Friday, March 14, 2014
In Prospect Jonathan Rée wonders if it's safe to read Heidegger.
It’s common knowledge that, as well as being a member of the Nazi party for many years, Heidegger was an anti-Semite. Not a violent one, but the sort of cultural anti-Semite (DH Lawrence, TS Eliot, Ezra Pound) often found in the 1920s and 30s, not only in Germany but throughout Europe and America. For good measure, I guess he was also a womaniser and a male chauvinist pig. The question is whether these facts are a reason for avoiding his works, or whether we can in fact read him without putting our political purity in danger.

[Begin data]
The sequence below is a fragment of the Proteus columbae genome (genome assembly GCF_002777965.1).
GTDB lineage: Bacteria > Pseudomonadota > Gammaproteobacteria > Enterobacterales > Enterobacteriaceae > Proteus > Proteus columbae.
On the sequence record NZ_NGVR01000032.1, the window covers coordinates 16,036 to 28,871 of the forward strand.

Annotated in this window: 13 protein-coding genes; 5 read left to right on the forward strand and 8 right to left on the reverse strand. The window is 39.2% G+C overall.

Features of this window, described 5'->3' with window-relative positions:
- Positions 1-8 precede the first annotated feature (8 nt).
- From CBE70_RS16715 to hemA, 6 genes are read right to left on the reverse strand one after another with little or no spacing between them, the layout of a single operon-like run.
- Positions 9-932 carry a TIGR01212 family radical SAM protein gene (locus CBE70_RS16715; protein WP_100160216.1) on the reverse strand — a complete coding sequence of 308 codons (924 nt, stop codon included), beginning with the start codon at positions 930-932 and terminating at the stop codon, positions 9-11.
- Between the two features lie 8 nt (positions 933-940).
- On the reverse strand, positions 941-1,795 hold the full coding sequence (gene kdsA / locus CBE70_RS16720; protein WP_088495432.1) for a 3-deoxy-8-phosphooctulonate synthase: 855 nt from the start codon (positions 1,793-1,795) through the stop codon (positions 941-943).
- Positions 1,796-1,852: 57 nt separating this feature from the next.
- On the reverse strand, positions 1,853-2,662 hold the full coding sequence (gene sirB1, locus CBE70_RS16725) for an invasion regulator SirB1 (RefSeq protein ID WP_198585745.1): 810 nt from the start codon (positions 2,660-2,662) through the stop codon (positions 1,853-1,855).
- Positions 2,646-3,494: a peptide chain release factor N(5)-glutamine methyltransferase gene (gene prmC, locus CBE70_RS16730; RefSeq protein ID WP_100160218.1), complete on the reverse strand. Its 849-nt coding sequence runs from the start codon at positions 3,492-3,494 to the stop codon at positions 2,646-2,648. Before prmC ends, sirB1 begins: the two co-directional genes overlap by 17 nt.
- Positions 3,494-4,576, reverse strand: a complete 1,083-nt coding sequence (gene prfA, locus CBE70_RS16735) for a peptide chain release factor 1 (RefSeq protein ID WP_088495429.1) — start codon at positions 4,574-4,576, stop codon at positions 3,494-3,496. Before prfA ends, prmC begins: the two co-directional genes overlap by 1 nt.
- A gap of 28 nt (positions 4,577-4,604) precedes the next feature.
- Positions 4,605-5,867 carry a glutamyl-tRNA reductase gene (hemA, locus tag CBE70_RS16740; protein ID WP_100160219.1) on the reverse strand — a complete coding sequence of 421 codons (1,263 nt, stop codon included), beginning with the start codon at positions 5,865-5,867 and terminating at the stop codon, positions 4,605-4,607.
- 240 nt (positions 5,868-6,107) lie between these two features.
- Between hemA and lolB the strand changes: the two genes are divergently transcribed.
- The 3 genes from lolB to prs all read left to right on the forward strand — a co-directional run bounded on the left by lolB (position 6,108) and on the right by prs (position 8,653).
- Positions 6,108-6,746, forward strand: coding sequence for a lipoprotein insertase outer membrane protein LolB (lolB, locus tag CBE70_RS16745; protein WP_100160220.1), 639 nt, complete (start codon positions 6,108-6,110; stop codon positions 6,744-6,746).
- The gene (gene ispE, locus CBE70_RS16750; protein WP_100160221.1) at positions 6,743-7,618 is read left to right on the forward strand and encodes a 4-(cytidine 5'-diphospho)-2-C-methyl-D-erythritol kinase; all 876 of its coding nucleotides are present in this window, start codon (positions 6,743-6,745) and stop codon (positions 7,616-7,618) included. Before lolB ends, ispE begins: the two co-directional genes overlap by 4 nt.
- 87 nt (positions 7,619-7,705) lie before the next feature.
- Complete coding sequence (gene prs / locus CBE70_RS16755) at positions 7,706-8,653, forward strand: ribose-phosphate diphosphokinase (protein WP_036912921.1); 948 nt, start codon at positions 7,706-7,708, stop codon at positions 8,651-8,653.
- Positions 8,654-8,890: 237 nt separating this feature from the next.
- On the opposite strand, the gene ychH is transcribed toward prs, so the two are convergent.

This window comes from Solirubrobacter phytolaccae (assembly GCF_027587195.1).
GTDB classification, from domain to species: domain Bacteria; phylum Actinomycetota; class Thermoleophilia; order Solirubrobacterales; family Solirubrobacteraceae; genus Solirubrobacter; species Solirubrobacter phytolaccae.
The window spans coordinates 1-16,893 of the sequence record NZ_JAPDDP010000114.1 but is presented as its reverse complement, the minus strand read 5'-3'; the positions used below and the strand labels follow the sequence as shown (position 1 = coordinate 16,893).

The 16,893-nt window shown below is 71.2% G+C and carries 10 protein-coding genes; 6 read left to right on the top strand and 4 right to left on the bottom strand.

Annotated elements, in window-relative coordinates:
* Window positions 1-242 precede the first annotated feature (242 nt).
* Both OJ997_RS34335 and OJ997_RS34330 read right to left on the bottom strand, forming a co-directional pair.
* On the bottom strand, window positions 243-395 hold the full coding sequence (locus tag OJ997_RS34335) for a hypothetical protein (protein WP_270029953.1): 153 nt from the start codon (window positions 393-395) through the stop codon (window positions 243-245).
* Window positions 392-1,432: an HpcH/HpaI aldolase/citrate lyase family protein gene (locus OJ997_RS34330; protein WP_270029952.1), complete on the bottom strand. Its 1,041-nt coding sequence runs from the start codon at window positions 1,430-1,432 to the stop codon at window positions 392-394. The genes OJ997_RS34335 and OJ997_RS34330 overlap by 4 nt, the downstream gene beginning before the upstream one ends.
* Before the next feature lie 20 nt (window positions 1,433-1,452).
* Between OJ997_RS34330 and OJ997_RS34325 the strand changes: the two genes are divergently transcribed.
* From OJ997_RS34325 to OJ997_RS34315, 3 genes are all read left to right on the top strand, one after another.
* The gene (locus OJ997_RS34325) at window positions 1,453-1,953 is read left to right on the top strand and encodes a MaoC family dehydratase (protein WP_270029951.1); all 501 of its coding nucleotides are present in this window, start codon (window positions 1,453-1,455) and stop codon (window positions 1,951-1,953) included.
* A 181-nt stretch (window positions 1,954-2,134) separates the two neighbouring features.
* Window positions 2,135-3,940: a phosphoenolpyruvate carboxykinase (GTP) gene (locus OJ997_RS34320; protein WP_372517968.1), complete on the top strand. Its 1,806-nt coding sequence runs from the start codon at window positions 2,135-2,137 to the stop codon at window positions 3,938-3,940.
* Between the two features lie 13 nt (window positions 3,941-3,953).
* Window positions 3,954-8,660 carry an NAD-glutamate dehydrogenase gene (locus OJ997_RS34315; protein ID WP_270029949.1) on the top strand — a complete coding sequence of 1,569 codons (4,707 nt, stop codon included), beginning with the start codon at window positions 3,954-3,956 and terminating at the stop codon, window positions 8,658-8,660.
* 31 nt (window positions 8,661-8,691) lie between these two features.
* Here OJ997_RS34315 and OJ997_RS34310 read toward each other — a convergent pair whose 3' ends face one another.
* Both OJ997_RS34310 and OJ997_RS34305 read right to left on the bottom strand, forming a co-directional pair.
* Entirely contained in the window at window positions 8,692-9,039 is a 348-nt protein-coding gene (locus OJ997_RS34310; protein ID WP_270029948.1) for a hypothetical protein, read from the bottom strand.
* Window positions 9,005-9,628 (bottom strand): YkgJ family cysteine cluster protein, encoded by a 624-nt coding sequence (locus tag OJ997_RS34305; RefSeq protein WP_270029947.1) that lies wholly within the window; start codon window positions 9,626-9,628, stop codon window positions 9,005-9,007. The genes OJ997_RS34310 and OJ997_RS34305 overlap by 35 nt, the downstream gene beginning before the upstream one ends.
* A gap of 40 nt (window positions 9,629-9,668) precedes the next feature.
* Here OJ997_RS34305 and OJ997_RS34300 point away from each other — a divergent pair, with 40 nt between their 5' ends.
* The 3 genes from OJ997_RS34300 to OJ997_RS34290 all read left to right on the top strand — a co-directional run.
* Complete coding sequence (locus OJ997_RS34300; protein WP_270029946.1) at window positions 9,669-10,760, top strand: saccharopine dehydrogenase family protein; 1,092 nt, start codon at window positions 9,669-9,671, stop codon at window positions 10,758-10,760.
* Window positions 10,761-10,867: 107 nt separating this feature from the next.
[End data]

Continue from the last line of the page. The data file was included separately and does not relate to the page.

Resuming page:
On his blog Adam Kotsko gives one of the more balanced assessments of the situation.

And has anyone read Bourdieu's The Political Ontology of Heidegger? I've only just read the first 30 pages or so and he seems to provide a fairly sound overview for contextualizing Heidegger's views and terminology.
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